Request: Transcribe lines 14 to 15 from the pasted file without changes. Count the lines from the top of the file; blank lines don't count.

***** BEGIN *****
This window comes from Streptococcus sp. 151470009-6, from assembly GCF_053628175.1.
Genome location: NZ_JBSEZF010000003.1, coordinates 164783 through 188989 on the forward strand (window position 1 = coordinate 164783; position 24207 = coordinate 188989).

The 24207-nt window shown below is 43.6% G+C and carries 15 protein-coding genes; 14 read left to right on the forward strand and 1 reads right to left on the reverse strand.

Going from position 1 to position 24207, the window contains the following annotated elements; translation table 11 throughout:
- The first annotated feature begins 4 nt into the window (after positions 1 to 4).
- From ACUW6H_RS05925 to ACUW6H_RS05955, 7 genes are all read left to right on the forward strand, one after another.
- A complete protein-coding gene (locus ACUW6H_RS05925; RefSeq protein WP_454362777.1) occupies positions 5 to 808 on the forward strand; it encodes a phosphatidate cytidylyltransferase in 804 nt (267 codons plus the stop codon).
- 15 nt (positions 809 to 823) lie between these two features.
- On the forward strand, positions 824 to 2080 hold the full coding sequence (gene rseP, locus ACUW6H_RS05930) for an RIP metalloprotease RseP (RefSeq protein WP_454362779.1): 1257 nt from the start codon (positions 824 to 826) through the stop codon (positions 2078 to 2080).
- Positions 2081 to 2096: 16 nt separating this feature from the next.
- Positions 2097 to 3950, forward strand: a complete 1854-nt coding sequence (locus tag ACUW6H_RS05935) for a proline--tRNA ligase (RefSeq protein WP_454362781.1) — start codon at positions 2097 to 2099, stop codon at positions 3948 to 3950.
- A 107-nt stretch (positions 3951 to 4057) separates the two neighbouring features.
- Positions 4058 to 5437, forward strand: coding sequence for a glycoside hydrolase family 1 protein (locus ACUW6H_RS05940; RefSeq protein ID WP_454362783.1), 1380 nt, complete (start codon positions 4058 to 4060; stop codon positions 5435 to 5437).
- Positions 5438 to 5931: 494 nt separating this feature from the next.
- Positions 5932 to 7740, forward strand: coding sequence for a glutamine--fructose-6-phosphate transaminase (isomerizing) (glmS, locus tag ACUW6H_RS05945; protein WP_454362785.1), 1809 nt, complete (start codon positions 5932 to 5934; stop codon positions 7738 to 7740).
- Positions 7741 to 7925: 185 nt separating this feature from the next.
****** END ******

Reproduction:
- Positions 5438 to 5931: 494 nt separating this feature from the next.
- Positions 5932 to 7740, forward strand: coding sequence for a glutamine--fructose-6-phosphate transaminase (isomerizing) (glmS, locus tag ACUW6H_RS05945; protein WP_454362785.1), 1809 nt, complete (start codon positions 5932 to 5934; stop codon positions 7738 to 7740).